Images of a Lincoln gas station’s windows getting smashed, an insurance building being torched and fireworks exploding on the steps of the County-City Building endure from last summer’s protests against police brutality and racial discrimination.
However, those photos, visually stunning as they were, captured only a small slice of the demonstrations.
Proposed legislation by Sen. Joni Albrecht of Thurston, who says she was inspired to introduce a bill that would increase penalties for rioters and create new criminal statutes related to rioting in part by those scenes, does the same, overlooking existing criminal laws that could be used to prosecute offenders while creating collateral damage with severe impacts on First Amendment rights.
The statement of intent on her LB111 says its purpose “is to define and enact criminal violations related to rioting, aggressive rioting, inciting riots, looting, assault on first responders.” However, existing criminal statutes already cover any and all offenses tied to those suspected of actively participating in a riot.
State law already covers items as specific as assault with a bodily fluid against a public safety officer, one criticism often levied against protesters in Lincoln this summer. Existing criminal laws against people and property are more than sufficient to enforce the criminal acts witnessed when large peaceful protests were coopted by a small number of bad actors and other such instances in the future.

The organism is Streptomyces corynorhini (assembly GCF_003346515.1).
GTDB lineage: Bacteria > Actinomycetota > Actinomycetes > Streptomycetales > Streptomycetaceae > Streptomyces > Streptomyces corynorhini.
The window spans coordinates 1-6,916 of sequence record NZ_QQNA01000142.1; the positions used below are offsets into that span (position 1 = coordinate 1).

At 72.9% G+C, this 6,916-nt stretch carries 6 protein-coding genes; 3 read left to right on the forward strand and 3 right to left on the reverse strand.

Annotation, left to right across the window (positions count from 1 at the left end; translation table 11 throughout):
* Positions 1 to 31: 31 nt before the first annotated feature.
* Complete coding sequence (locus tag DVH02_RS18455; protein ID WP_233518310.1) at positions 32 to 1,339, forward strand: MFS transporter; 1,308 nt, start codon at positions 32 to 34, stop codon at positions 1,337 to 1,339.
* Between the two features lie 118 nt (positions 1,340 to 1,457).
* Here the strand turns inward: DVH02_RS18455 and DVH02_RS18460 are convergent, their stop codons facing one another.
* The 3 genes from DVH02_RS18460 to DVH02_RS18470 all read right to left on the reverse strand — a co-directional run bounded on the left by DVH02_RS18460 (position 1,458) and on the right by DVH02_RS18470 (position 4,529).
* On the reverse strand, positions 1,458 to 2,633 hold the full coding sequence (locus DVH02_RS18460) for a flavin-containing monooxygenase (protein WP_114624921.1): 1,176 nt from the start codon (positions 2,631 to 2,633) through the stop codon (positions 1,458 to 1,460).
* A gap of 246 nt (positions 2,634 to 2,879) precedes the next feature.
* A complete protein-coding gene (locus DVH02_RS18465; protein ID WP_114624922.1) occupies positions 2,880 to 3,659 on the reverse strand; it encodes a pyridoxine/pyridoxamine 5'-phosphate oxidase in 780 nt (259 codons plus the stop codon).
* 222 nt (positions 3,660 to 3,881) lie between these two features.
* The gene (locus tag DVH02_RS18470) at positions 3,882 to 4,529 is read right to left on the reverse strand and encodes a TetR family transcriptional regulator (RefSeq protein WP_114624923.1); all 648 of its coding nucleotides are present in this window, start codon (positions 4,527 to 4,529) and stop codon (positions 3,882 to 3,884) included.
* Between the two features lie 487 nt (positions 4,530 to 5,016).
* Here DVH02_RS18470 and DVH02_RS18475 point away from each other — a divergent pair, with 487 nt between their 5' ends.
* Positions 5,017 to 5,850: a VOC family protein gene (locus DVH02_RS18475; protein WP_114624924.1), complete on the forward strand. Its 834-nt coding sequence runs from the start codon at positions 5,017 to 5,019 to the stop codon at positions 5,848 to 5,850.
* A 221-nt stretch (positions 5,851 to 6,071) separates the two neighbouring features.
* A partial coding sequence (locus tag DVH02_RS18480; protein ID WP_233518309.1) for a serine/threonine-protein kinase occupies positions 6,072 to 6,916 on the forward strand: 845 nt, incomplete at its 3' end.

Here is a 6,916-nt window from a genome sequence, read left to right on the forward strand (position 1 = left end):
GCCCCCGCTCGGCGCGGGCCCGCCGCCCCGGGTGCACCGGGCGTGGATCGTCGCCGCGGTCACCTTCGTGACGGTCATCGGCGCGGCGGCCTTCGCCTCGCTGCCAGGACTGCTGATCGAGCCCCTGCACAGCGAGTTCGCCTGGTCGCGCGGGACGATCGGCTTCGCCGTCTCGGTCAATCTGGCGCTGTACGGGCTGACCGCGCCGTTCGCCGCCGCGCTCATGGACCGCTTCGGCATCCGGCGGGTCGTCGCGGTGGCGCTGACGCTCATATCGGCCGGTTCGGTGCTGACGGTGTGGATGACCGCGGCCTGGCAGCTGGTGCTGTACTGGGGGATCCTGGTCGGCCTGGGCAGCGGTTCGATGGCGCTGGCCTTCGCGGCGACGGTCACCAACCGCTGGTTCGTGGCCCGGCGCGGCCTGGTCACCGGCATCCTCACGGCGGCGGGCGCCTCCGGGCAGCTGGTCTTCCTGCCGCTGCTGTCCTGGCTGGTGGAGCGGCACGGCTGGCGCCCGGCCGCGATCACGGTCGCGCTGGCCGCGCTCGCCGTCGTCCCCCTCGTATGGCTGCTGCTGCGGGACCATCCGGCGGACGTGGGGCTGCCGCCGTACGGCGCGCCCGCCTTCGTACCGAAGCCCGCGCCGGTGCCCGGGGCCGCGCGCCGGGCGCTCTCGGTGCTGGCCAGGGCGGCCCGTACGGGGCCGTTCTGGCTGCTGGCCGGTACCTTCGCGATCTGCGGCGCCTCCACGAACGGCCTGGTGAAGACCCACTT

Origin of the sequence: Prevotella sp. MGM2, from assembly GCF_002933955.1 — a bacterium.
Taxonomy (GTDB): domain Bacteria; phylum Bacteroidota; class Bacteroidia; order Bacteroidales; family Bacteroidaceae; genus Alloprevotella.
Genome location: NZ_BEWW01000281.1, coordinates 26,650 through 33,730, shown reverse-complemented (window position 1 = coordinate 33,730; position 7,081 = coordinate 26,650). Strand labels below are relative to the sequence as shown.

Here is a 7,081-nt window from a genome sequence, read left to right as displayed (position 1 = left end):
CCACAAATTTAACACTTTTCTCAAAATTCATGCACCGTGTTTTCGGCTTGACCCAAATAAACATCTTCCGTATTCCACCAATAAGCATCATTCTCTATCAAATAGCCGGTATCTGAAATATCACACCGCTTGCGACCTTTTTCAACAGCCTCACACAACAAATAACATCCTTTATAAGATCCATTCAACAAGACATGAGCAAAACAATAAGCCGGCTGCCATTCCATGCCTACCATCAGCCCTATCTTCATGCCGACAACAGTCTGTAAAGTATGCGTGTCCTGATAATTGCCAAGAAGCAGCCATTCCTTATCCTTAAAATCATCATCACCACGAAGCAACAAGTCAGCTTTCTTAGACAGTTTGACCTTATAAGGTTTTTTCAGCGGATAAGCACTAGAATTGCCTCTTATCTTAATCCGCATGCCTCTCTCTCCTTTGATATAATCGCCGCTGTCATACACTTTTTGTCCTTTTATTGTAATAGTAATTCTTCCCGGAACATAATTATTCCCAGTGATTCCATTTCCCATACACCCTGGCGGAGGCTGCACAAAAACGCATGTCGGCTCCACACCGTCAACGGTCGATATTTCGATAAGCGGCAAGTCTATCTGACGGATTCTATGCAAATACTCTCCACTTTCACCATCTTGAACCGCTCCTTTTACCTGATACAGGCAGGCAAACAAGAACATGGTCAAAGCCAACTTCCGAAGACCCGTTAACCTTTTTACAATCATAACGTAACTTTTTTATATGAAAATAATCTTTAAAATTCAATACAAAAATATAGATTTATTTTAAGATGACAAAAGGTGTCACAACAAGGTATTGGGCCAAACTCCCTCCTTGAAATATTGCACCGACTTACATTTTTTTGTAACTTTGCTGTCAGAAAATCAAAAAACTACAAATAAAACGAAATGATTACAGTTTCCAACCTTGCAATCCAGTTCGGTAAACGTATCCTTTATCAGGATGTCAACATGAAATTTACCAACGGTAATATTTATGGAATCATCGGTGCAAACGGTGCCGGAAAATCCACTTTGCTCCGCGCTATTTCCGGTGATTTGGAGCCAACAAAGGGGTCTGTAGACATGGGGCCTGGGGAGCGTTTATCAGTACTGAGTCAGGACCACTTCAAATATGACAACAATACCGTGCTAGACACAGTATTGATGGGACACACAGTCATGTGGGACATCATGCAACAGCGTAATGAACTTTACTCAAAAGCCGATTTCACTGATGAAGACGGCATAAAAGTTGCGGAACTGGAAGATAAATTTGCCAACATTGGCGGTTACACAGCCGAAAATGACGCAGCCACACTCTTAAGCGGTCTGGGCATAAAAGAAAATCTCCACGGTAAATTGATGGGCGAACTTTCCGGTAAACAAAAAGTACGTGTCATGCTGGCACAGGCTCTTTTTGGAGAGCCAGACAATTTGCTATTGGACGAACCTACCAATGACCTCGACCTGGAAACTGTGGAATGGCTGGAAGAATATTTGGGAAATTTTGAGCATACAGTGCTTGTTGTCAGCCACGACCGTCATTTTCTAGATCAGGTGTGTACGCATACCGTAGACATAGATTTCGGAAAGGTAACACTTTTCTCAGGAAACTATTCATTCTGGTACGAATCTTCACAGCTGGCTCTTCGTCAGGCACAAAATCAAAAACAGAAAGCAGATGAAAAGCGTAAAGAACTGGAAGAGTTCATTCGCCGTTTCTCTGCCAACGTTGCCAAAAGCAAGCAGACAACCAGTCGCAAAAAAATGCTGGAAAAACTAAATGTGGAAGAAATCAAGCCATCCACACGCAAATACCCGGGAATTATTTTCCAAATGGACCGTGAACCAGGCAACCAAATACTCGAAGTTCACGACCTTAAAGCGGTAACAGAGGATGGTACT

Of greater concern is how the bill criminalizes the act of rioting in far too broad of terms.
Under Albrecht’s bill, anyone who knowingly – an adverb that further muddies the water – participates in a riot can be prosecuted. It classifies a riot as a disturbance “involving an assemblage of three or more persons, which by tumultuous and violent conduct, creates grave danger of substantial damage to property or serious bodily injury to persons.”
That wording opens the door for anyone participating in a protest that escalates to be criminally charged, ACLU of Nebraska attorney Spike Eickholt noted at last week’s hearing on the bill before the Judiciary Committee. As such, it marks clear infringement on people’s First Amendment right to peaceably assemble, regardless of what other individuals may be doing at the gathering.
And the First Amendment concerns with LB111 don’t stop with assembly, going further to criminalize an attempt to “prevent or disrupt a lawful meeting, procession, or gathering … by physical action of verbal utterance.” Again, existing protocols can be used to deal with unruly, disruptive people at such events without turning to newly written criminal laws.
That’s before considering this law, as written, could be weaponized by a government to criminalize dissenting speech under the auspices of disruption.
Accordingly, this proposal misses the mark by only covering part of the problems that stemmed from very small factions who used these demonstrations as an excuse for violence and vandalism – at the expense of the First Amendment rights of innocent participants, not to mention overlooking the need for police reform, too – and should be shelved.